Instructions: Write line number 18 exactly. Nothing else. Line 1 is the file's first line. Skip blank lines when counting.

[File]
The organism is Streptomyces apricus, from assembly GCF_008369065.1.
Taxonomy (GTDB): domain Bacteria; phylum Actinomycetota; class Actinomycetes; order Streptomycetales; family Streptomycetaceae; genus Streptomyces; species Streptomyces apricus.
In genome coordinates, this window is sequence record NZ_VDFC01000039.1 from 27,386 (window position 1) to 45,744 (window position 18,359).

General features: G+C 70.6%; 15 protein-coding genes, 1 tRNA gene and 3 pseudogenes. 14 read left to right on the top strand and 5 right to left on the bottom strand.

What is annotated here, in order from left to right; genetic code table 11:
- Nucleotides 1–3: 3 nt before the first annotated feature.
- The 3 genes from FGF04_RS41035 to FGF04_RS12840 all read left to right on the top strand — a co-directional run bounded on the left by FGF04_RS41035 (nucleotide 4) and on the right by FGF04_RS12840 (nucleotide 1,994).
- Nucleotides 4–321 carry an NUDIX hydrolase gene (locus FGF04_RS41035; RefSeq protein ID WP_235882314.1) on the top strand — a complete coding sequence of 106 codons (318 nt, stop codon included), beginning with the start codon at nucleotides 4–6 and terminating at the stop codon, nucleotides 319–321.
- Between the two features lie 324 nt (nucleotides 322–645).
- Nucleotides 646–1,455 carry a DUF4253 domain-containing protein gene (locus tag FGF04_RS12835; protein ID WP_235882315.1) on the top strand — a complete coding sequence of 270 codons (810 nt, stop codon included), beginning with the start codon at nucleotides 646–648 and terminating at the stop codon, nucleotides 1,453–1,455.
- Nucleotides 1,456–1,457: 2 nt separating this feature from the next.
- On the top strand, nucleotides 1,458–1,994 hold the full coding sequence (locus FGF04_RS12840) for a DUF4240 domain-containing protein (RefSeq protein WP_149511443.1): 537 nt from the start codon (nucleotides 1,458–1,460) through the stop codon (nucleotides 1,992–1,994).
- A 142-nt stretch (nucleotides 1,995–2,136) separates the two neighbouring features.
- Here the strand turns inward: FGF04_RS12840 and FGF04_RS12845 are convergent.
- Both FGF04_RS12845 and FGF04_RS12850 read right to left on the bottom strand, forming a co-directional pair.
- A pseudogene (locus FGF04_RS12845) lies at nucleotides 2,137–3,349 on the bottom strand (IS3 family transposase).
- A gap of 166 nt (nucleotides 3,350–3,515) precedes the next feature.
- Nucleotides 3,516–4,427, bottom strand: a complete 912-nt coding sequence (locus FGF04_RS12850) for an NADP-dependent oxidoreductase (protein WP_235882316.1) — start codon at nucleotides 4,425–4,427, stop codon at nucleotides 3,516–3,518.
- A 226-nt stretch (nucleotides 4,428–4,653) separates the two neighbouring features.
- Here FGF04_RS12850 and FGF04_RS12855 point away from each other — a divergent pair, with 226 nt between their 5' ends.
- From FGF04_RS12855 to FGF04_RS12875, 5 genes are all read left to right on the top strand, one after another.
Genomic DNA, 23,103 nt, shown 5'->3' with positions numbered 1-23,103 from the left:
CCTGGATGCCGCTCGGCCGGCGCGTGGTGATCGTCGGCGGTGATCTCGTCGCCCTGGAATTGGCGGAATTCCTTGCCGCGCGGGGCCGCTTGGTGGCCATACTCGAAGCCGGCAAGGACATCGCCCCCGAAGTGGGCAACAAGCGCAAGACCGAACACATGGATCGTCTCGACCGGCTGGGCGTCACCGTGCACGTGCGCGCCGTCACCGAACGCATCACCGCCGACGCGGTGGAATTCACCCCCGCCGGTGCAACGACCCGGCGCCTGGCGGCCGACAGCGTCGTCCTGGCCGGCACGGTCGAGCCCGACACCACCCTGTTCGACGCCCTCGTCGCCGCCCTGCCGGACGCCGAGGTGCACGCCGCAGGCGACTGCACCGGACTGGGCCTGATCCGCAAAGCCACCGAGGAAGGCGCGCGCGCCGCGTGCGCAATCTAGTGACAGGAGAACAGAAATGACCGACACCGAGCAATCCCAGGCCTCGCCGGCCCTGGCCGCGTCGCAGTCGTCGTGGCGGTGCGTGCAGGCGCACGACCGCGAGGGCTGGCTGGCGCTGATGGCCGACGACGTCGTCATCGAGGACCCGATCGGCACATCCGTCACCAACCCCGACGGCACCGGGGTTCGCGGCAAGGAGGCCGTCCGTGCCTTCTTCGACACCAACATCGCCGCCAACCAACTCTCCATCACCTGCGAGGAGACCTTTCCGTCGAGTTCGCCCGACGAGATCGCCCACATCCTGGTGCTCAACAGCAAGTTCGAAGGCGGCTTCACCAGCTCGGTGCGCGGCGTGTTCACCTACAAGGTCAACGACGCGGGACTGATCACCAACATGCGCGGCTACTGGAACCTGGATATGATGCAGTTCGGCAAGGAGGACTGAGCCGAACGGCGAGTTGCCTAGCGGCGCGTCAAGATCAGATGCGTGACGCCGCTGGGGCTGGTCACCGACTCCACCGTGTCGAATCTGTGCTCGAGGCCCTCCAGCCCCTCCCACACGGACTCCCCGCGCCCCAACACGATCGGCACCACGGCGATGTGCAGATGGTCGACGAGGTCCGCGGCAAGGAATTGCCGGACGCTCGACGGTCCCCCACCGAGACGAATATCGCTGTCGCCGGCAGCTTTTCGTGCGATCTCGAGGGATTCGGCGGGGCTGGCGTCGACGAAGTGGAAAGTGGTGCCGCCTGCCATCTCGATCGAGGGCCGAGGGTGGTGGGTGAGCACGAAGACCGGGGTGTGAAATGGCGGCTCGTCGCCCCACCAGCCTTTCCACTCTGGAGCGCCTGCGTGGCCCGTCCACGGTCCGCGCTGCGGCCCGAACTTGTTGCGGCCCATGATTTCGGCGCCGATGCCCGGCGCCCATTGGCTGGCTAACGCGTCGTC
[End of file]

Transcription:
- Nucleotides 3,516–4,427, bottom strand: a complete 912-nt coding sequence (locus FGF04_RS12850) for an NADP-dependent oxidoreductase (protein WP_235882316.1) — start codon at nucleotides 4,425–4,427, stop codon at nucleotides 3,516–3,518.